Rehab, while often a necessary step toward recovery, is meant to provide a springboard from which to grow. This means that the journey after rehabilitation rests heavily on the recovering addict or alcoholic. We don’t often stop to think of recovery in these terms because we focus so heavily on the therapies and programs that prepare addicts for future success in sobriety. Yet, when we take a minute to examine the process as a personal, lifelong commitment, we can more easily see how hurdles, like a relapse, bend the journey differently for each individual. So, even if you are not here as a recovering alcoholic, you can still learn what to do when an alcoholic relapses.

Slip vs Relapse

What is the severity of the mistake? It’s important to assess the circumstances in which the alcoholic has abandoned their goal. Most professionals in the recovery industry draw a line between a “slip” and a full-blown relapse. The major difference is that a slip is generally done in the spur of the moment and is often followed by immediate feelings of guilt and shame. A relapse, on the other hand, is a return to old behaviors. Relapse is more serious because it often involves a period in which the recovering alcoholic cannot transcend their mistake to see the bigger picture — their goal of sobriety. If gone unchecked, this phase can lead to heavier use, thus reigniting the original problem.

Let’s Get Real About Relapse

The relapse rate for recovering alcoholics hovers around 90%. That is an astounding figure when we consider how many people are attempting to achieve lifelong sobriety. We highlight this point so that we can more accurately illustrate the reality of recovery. Instead of viewing relapse as a failure, we like to think of it as a learning experience. It is an opportunity to step back, to re-evaluate decisions, and to re-align goals. Not every mistake needs to be punished with shame and guilt. The reality is that relapse occurs at an incredibly high rate. Instead of thinking of lifelong sobriety as a sprint to the finish line, we must reimagine it as a marathon — or more accurately — a lifelong jog.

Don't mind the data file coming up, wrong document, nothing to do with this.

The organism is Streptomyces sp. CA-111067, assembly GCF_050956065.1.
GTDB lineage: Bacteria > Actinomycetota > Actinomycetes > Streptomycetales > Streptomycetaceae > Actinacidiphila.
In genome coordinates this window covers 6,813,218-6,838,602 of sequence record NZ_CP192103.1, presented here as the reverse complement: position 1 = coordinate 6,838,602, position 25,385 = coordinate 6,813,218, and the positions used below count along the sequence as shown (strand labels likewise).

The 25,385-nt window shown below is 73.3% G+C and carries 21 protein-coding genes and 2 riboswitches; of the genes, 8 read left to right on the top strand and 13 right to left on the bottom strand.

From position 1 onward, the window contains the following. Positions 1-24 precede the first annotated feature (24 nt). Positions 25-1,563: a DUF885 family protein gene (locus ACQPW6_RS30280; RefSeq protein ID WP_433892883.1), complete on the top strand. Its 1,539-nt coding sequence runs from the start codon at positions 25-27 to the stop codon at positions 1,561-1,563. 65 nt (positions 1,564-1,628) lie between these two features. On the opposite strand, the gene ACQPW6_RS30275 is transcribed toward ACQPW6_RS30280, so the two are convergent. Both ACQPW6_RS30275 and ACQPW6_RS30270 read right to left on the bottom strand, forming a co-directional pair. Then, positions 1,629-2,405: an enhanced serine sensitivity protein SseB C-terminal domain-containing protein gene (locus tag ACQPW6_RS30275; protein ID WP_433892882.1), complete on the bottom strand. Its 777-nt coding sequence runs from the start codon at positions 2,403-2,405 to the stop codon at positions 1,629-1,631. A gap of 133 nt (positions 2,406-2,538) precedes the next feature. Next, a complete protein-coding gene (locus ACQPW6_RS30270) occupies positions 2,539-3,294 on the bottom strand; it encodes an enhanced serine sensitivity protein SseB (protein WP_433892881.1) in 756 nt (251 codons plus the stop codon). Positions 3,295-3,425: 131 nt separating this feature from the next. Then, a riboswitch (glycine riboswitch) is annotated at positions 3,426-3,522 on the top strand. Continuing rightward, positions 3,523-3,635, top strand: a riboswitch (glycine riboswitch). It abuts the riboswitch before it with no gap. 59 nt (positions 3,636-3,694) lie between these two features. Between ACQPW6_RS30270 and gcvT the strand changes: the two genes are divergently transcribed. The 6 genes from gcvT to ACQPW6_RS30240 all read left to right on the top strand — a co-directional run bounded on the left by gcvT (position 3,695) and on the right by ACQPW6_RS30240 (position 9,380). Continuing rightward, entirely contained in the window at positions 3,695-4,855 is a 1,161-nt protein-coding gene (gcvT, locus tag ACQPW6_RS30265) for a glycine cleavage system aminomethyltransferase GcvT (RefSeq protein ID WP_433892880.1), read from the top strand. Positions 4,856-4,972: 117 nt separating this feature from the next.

What Happened?

The best tool for continued success is introspective communication. Not sure what to do after an alcohol relapse? Ask the right questions! How did it happen? Whether this is a self-examination or a conversation with a loved one, know that the answer lies in the motive. What is the reason for relapse? It is stress? It is cravings? Oftentimes, these tough questions lead to very real answers, some of which may require professional attention. For example, if relapse is the result of stress or anxiety, a psychologist might be useful in helping pinpoint and eliminate the harmful origins of addictive behavior.

Seek the Proper Professional Attention

A major complication arises when relapse occurs — guilt. Shame is a difficult emotion to process, leading many people to suffer in silence. But, this collision of stifled emotions can lead to a dangerous pattern of internalization. Recovering addicts tend to suffer alone in their shame, suppressing the need to ask themselves tough questions about their decisions. What follows is an increased chance to relapse or outright avoid recovery. Thus, we want to emphasize how important it is to seek help immediately after a relapse, even if it is just as small slip. Setting aside any shame or guilt, it is vital to seek the proper professional attention to decrease the risk for future mistakes.

Bravery on the Journey

The journey toward recovery will look different for each person. Even with the best therapies and professionals, success is still in the hands of the individual. That means we need to get real about making mistakes, even when there is an alcohol relapse after years of sobriety. Success is about learning. It’s about forgiveness when relapse occurs. And it is about dedication. Making mistakes is just part of the journey. Ready to take the next step toward recovery? Check out our robust detoxification, partial-day, sober-living, and alumni programs here!